Antonio Conte

English Premiership club, Chelsea, has confirmed the appointment of Italy boss, Antonio Conte, as its new first-team head coach, starting from this summer.

The 46-year-old former Juventus boss will begin a three-year contract after his country takes part in Euro 2016.
“I am proud to be the coach of the national team of my country and only a role as attractive as manager of Chelsea could follow that,” he said.

Guus Hiddink, who replaced the sacked Jose Mourinho, will remain in charge of the Blues until the end of the season. The final of Euro 2016 takes begins on July 10.

Conte, who won the Serie A title in each of his three years as Juventus boss, is the fifth Italian to manage Chelsea, following Gianluca Vialli, Claudio Ranieri, Carlo Ancelotti and Roberto di Matteo.

“We are very pleased to have recruited one of the most highly regarded managers in world football,” said club director Marina Granovskaia.

“We are equally pleased to do so before the end of the current season. This aids our future planning.”
Conte has the task of rebuilding a side that won the Premier League title last season before imploding this term.
Mourinho’s second spell came to an end on December 17 after a miserable start to the season and what Chelsea Technical Director, Michael Emenalo, described as “palpable discord” between the Portuguese and his players.

Hiddink restored stability in his second interim spell as boss – the Blues are 10th with seven games to go – but Chelsea will fail to win a trophy and are set to miss out on Champions League football next season.

Former Juventus player Andrea Pirlo wrote this in his autobiography: “Even when we’re winning, Conte comes in and hurls against the wall (and thus my little corner).

“Anything he can lay his hands on… almost always full bottles of water. Fizzy water. Very fizzy water.”
When Conte speaks “his words assault you”, says Pirlo, adding: “They crash through the doors of your mind, often quite violently, and settle deep within you.”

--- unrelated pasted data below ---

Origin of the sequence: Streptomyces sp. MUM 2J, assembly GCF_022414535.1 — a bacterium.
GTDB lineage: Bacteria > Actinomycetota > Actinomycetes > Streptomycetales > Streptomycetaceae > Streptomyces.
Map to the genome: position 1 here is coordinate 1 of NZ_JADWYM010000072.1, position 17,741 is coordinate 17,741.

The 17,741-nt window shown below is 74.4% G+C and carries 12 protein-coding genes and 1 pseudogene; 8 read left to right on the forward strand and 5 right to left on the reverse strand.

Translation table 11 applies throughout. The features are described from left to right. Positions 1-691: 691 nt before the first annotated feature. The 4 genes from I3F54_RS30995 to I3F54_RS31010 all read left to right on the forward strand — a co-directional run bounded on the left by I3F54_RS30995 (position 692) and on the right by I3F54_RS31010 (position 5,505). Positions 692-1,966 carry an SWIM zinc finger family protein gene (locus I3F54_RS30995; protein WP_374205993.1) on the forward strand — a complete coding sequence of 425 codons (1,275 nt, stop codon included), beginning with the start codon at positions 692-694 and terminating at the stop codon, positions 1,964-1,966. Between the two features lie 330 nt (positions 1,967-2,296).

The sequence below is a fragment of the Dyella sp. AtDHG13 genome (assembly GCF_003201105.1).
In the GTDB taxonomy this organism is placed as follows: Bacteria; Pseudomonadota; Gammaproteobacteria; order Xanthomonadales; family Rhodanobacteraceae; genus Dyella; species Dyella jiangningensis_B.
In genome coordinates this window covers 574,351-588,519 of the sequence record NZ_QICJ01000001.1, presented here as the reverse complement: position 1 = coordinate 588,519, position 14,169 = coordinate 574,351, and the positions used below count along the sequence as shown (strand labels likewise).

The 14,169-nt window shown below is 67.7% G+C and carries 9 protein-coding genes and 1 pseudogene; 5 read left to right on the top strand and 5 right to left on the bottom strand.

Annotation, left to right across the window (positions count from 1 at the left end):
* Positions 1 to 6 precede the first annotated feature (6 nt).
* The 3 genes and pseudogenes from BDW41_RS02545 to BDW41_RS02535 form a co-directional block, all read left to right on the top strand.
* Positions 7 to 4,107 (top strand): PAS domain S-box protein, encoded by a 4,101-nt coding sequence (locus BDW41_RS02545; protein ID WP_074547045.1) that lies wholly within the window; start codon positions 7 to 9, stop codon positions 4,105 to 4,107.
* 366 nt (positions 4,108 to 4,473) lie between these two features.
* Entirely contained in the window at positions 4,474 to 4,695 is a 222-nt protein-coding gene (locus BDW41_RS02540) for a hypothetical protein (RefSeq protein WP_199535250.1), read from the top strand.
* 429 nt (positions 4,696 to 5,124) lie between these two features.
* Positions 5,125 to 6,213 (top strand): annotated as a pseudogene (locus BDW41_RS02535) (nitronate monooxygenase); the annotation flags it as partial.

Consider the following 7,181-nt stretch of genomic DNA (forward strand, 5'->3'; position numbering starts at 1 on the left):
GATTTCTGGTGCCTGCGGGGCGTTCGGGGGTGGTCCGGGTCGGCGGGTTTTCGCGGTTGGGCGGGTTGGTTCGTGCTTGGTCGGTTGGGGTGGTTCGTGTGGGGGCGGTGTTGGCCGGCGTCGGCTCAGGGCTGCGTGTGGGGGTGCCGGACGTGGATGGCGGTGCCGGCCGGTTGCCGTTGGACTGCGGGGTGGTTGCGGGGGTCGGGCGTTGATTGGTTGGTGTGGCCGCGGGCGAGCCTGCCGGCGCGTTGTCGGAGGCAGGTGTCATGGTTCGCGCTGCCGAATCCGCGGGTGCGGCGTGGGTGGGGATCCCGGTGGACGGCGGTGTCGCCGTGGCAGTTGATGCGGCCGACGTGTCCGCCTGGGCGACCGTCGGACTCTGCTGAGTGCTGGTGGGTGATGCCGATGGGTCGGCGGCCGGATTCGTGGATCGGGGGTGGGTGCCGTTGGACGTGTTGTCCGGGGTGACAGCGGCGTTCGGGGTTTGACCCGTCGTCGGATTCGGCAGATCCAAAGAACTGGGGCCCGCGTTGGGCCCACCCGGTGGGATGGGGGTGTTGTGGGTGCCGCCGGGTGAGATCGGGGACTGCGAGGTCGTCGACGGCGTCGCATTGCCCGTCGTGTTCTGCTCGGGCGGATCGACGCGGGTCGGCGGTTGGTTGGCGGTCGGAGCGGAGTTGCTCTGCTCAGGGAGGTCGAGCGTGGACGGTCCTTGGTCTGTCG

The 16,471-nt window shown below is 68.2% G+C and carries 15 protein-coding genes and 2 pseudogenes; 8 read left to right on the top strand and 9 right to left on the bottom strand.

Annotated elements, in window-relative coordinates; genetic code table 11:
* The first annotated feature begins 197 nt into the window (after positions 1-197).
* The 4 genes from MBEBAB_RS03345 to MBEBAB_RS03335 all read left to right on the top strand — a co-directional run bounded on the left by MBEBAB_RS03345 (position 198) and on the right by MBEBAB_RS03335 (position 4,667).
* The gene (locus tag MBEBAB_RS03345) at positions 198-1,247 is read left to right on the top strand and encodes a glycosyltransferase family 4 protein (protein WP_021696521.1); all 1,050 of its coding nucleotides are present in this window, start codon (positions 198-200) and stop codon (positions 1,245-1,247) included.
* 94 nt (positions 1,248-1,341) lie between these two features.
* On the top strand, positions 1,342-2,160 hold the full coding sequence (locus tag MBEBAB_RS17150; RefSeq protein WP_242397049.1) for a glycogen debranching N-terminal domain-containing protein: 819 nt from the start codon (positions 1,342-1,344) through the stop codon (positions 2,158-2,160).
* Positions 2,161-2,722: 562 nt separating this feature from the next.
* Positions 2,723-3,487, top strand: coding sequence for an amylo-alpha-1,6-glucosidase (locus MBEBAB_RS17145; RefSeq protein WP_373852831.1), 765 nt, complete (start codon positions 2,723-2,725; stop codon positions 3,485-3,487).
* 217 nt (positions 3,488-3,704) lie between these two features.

Conte may have “some problems” adjusting to English football but his appointment will prove to be a “good decision”, says former Manchester City manager Roberto Mancini.

“It is difficult when a manager changes championships,” Mancini, now in charge at Inter Milan, told BBC Sport.
“It is important that he knows the league very well and very quickly. Probably he could have some problems at the start of his job.”

Conte is a former Italy midfielder who made more than 400 appearances for Juventus, winning five league titles and a Champions League.

He won 20 caps for his country and was part of the squad beaten by France in the final of Euro 2000.
After spells coaching Arezzo, Bari, Atalanta and Siena, Conte returned to Juve in 2011, guiding them to the Serie A title at the first attempt.

However, he was then charged with failing to report attempted match-fixing during his time as coach of Siena.
Conte pleaded his innocence but was banned for 10 months – a sentence that was reduced to a four-month touchline suspension.

Juventus retained their title despite Conte’s absence and won their third in succession the following season before his exit in 2014 to take over as Italy boss.

Despite serving that touchline ban, the issue remains an ongoing concern for the soon-to-be Chelsea manager.
Conte faces criminal proceedings after being accused of “sporting fraud”, with a trial due to start in Italy this week.

Conte, who has always denied wrongdoing, is among 104 defendants.
He is likely to be fined if found guilty, according to his lawyer Leonardo Cammarata, who added Conte’s reputation would be “seriously damaged”.